It looks like helicopter parents are doing a little more harm than good when it comes to their child’s physical health. According to a new Canadian study, children who are allowed to play on their own with friends are physically healthier than kids who are constantly supervised by their parents.
Researchers studied over 1,000 parents of Grades 5 and 6 students from 16 different elementary schools across Toronto. As a part of the study, kids had to wear an activity measurement unit for seven days while their parents had to report how often they allowed their children to roam and play freely without supervision.
According to Ryerson University’s Raktim Mitra, the head researcher of the study, researchers wanted to see how giving children unsupervised freedom would impact their overall physical health.
Researchers found that children who were allowed at least some freedom to go out and play with their friends were 14-19 percent more physically active than children who were constantly supervised by adults.
“Hypothetically speaking, when children are out on their own or with friends, that kind of creates opportunities for them to walk more or go to places or participate in spontaneous play times, which contributes to their overall amount of physical activity,” said Mitra.
According to Canadian health experts, children and youth should be getting 60 minutes of physical exercise daily. However according to Active Healthy Kids Canada, only a small portion (less than 10 percent) are actually meeting those targets.
In his study, Mitra found that “stranger danger” prevented many parents from allowing their children to go out unsupervised. In fact, in the study researchers found that only 16 percent of parents and caregivers would either frequently or always permit their kids to go out solo—while 35 percent said that they never allow their kids to go out on their own or play with their friends without supervision.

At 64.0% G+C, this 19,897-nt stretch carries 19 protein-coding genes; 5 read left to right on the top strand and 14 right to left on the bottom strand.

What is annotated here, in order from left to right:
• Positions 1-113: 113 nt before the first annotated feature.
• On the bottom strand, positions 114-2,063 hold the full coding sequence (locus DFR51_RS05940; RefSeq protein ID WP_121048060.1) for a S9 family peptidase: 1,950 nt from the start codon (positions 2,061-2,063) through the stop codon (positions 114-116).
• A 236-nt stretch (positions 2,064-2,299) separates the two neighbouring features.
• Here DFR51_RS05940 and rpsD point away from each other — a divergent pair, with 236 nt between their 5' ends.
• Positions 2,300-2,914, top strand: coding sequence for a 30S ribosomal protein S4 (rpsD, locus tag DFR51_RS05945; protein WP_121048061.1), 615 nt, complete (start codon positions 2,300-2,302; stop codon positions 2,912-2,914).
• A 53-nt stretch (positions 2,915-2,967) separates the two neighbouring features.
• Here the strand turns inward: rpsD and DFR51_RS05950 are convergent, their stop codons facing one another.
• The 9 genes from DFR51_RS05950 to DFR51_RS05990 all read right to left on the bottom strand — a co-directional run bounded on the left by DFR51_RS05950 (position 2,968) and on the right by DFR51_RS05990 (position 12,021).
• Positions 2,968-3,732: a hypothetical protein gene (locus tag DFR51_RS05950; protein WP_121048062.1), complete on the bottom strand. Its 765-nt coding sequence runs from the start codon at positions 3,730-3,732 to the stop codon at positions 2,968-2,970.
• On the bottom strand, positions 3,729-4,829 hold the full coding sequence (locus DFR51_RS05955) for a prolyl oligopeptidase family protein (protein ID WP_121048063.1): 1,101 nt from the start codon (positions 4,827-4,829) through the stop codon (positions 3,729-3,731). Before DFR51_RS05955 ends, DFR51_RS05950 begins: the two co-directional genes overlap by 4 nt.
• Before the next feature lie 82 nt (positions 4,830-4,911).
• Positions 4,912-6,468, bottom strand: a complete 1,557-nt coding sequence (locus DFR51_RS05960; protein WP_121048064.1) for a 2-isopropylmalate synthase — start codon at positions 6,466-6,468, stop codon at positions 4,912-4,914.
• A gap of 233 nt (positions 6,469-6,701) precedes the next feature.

“When they’re with parents, (much of) the time, they’re either driven to different activities; and as a result, they don’t get these opportunities for spontaneous physical activity,” said Mitra.
According to children’s fitness expert Mark Tremblay, the results of the study are consistent with previous studies that found that children tend to be more active on playgrounds when they’re unsupervised. He notes that while many parents have good intentions in trying to protect their children from the world’s dangers, he believes there’s no real proof that those dangers have changed over time. If anything, he says he thinks they’ve reduced.
“It’s sort of an irony that in an attempt to be the best generation of parents ever that there’s emerging evidence that the behaviour of the parents is one that’s actually going to accelerate physical problems with their kids in the long run,” said Tremblay.
The best approach, Tremblay says, is to slowly give children more freedom to roam as they grow. Keeping children on a leash will ultimately hinder their development and prevent them from learning the important skills that comes with gaining some independence.
Tell us: How much unsupervised freedom do you give to your elementary school-aged children?